I often remind myself that though we are different in many ways, we are one family sharing a belief in a greater goodness.
Johannes Van Husum and his wife Volkie, spoke either Dutch or German. They came from the Cimbrian Peninsula, now called Jutland, an area inhabited by the ancient tribes of Cimbri and Jutes. Johannes lived in the coastal town of Husum. It is for this reason, that the name Van Huss and Van Hoesen and all the other variations owes its existance. Volkie Van Nordstrand grew up on the adjacent island of Nordstrand.
Tragedies are both devastating and uplifting. They define the human spirit, for no matter how deep and difficult the loss, it is the human spirit to rise above difficulties and persevere. So it was on the night of October 11, 1634, when a devastating flood swept over the island of Nordstrand and much of the coast, killing thousands and rendering many thousands more homeless as winter approached.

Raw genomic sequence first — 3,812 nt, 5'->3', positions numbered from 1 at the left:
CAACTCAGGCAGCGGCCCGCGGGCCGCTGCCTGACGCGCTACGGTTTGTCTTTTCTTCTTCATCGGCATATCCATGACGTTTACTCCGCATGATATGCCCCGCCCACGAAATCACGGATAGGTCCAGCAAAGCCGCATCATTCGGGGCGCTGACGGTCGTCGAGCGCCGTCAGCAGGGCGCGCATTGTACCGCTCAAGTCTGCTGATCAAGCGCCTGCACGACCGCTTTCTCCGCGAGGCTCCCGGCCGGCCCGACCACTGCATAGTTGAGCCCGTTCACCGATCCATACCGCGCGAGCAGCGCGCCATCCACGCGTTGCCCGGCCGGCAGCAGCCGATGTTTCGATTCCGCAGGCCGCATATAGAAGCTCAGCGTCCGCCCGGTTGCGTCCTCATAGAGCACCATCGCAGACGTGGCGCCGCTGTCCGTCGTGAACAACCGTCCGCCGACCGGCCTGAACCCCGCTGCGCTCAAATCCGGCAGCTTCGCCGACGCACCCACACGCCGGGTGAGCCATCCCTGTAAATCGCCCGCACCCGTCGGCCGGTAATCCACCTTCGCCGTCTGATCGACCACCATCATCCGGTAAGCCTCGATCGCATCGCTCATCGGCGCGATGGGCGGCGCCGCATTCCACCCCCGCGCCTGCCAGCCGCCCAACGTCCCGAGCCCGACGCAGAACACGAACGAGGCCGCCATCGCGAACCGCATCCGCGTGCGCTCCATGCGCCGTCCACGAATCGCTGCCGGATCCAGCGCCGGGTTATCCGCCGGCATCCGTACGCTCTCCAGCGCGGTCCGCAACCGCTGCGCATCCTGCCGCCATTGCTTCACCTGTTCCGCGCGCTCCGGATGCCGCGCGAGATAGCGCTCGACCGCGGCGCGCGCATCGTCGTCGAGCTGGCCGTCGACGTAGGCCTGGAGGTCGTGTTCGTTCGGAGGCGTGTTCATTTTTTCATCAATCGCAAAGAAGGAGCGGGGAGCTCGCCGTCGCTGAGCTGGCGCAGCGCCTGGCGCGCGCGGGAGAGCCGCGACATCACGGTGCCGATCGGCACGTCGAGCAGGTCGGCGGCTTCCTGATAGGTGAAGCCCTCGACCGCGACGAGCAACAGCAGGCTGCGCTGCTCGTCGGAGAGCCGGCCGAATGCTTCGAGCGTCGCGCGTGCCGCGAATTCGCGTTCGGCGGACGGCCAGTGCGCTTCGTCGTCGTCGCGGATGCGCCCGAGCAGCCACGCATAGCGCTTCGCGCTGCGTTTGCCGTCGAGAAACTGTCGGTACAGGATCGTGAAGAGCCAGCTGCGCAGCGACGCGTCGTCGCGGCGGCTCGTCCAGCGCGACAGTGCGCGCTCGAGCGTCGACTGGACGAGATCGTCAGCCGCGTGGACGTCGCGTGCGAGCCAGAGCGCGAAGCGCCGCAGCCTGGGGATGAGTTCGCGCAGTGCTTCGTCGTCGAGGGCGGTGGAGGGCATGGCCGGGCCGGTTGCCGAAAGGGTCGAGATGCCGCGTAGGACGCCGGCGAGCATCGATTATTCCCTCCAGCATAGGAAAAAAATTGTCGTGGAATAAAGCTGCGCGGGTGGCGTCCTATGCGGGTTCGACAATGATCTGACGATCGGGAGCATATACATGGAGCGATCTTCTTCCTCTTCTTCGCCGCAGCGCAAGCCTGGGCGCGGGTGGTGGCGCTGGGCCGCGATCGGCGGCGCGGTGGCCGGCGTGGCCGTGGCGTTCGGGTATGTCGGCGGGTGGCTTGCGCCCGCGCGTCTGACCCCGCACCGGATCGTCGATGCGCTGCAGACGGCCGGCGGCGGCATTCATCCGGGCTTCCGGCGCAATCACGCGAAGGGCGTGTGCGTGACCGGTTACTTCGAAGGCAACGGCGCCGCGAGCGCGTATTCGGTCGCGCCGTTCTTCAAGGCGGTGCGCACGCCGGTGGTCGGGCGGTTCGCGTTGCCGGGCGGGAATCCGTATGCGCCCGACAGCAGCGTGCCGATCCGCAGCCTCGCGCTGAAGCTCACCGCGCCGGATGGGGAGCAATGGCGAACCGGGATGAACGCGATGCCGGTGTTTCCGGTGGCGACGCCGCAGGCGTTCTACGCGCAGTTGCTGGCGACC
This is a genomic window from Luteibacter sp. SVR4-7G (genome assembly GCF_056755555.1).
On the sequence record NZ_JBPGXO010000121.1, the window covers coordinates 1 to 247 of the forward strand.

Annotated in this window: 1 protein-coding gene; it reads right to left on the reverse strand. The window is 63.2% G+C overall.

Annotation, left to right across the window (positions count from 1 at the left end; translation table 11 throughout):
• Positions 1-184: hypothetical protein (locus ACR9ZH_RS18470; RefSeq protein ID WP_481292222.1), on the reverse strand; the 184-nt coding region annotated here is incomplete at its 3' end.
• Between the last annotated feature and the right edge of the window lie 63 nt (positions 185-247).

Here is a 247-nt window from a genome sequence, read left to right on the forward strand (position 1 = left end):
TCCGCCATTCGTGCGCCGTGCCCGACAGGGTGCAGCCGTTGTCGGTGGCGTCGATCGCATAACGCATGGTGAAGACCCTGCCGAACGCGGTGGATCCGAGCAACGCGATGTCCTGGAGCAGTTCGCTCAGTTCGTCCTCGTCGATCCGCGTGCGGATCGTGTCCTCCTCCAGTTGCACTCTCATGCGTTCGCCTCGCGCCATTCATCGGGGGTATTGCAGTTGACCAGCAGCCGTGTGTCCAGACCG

The story of the flood and its aftermath is best told by Cor Snabel.
But what Cor Snabel doesn't tell us is that a young Volkie and her sister survived the storm, even though they lost their parents. Volkie and Jan would meet, move to Amsterdam. They fell in love, married and set sail to the New World two years later.
The German language and its Dutch variation lingered on in America for well over two centuries. And it is known that many of the descendants of Jan and Volkie spoke German in their homes. This was true at least until the lives of Valentine Van Huss and his son Mathias, who lived in Tennessee. This became known when a modern descendent discovered hidden in a barn two religious books written in German.
It is to Valentine and Mathias, to Jan and Volkie and to all those who have suffered tragedy in life that I dedicated this beautiful rendition of Silent Night in the original German.
May you know the peace of God's mercy.